November 06, 2006
Blog 9 - Will DVRs Eliminate Political Advertising?
The upcoming mid-term elections have caused candidates to spend record sums of money on spreading their messages. Their most popular tool is TV ads; however, the recent technological breakthrough of DVRs might eliminate these commercials in the future ( click here ).
Advertisers are aware that most people dislike these ads; furthermore, most people find them annoying and uninformative. Why are they still used? The answer is simple: they are still economical. Although, bothersome and irritating these ads still increase candidates popularity in a manner that is worth the large amounts of money that is spent on them, at least that is what analysts say.
According to market penetration surveys only 10 million out of 110 million households own some sort of DVR, where TIVO is the most popular brand. Currently, marketers regard this segment group as a niche and insignificant in relations to the upcoming elections. However, this new technology has been increasing fear for the near future among marketers.
Surveys(click here) show that three-quarters of advertising leaders believe that the digital video recorder (DVR) ad skipping technology will have a dramatic effect on the landscape of TV advertising. Furthermore, they believe that this might eliminate the traditional 30 spot ads.
Marketers regard product-placement as the next revolution in advertising. TV producers will incorporate ads within the show itself. This will allow marketers a more subtle way of pushing their products to consumers. However, how will political campaigns be advertised if the conventional ads will disappear?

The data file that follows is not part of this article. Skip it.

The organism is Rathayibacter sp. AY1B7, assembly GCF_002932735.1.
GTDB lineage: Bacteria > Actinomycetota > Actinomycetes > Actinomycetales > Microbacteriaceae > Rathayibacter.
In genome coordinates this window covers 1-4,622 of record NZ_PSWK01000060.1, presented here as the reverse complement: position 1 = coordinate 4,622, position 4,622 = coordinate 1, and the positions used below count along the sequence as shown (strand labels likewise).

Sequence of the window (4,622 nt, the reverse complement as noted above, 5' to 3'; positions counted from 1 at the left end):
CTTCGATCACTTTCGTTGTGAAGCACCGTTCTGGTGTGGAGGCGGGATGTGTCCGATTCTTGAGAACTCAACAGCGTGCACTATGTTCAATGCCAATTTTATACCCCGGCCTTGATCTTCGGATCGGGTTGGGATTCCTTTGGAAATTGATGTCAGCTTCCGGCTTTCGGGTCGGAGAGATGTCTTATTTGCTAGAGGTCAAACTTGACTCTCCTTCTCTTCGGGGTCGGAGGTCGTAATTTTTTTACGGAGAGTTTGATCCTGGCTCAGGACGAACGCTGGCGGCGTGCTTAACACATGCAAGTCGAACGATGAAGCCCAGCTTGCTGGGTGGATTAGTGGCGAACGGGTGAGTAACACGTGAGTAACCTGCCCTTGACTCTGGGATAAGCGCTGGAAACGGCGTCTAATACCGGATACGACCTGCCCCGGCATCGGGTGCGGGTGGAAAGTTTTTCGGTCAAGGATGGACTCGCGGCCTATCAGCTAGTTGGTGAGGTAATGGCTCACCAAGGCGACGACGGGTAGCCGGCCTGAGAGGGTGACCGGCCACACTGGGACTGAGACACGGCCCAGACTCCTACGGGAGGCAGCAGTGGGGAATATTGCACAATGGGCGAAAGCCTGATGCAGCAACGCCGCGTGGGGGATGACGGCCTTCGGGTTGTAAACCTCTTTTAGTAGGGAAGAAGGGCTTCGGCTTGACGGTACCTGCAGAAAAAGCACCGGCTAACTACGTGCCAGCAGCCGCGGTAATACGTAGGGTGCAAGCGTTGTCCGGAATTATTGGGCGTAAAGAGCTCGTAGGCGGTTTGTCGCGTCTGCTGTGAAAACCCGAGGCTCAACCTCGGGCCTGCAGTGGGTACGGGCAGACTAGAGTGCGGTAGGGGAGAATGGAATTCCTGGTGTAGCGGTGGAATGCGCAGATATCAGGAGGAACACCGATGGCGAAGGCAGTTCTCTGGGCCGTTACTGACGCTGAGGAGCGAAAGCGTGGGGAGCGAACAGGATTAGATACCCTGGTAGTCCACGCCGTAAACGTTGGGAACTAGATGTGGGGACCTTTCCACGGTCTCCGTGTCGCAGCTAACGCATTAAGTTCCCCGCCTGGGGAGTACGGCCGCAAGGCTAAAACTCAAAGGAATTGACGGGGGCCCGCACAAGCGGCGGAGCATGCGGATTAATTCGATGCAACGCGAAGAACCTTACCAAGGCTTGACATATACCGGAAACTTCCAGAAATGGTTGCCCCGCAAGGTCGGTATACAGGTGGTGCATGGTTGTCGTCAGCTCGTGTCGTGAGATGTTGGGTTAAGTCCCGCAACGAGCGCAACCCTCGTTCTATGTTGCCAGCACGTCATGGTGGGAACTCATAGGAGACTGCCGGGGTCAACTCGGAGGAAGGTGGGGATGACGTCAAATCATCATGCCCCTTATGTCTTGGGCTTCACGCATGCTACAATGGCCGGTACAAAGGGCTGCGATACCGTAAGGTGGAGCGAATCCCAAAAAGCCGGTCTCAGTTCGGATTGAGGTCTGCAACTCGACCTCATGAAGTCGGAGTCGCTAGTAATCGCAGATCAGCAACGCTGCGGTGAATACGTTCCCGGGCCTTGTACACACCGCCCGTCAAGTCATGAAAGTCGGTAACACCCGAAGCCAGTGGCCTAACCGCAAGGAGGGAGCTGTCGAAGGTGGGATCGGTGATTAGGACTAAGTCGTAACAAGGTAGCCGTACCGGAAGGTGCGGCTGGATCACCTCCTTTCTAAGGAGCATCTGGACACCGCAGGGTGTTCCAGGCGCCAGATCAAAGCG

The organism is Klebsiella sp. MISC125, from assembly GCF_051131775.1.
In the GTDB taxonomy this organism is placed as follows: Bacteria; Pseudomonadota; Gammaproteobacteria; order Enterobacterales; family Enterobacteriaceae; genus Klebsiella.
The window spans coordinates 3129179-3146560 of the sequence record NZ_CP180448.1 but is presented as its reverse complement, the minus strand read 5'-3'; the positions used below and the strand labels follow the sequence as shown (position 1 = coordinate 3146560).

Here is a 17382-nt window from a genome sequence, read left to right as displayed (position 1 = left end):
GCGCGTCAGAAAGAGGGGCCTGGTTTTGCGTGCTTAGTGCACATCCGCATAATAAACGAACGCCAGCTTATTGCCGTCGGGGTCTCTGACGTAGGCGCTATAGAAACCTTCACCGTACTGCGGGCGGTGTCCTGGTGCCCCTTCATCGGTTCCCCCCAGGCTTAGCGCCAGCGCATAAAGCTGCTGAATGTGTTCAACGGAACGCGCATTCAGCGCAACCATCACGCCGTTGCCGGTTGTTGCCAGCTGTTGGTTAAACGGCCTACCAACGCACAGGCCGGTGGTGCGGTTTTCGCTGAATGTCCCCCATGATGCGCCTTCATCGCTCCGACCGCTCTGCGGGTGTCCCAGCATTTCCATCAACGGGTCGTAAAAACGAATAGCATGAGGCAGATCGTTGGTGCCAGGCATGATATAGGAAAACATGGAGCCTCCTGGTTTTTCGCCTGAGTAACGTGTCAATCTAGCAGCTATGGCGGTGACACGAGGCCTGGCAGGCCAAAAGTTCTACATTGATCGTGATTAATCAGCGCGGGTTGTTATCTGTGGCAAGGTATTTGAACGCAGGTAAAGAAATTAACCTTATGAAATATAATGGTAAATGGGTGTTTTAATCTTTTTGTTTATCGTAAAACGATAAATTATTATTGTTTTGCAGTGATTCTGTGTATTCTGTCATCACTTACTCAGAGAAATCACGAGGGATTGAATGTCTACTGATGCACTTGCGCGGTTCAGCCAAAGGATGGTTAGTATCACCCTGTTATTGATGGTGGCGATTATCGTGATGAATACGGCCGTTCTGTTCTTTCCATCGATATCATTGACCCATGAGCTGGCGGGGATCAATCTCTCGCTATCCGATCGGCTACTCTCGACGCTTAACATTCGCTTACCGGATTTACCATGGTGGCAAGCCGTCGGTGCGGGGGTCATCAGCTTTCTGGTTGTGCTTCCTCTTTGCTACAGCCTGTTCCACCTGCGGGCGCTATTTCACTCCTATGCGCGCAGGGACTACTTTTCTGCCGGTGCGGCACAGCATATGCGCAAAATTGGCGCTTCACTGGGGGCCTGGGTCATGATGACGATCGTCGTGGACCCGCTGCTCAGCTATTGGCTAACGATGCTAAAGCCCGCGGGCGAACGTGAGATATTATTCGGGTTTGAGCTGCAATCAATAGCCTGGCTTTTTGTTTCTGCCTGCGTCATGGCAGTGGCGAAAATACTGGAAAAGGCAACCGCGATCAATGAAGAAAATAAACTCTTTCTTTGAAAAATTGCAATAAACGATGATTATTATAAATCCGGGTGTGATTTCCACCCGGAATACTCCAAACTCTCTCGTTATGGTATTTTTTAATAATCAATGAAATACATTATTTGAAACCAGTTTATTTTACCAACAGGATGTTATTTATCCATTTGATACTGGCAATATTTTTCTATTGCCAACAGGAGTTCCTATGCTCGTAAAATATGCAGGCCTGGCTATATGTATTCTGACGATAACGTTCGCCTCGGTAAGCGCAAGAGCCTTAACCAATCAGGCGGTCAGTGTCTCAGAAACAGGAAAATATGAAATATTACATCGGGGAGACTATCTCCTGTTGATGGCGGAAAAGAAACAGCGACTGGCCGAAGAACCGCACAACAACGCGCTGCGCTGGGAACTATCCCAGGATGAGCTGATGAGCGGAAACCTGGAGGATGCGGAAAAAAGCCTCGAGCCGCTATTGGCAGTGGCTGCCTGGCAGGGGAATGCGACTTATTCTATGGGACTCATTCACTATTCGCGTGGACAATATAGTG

There are many speculations regarding the next generation of political campaigns. Some people believe TV shows and movies will be sponsored by politicians. Others consider this change as the end of political ads on television.
We believe only time will tell what will be the faith of political advertising on television. The only way, to our perception, of political ads remaining on TV is a change in their essence. People are not interested in political bickering or bashing. Moreover, people are interested in clear concise and straightforward messages. If politicians will continue using spin tactic and refrain from dealing with serious issues then people will fast forward their ads. However, if they will change their tactics and send messages that people would like to listen to, there is chance for these ads to remain economical.
As for products placement for political campaigns, we do not think it will happen. If it does, it will hurt Hollywood's credibility in the eyes of the public. The thin line between entertainment and politics should be kept and is beneficial to both sides. The combination of the two will only hurt TV shows and the politicians themselves.
Posted by orshotan at November 6, 2006 03:55 PM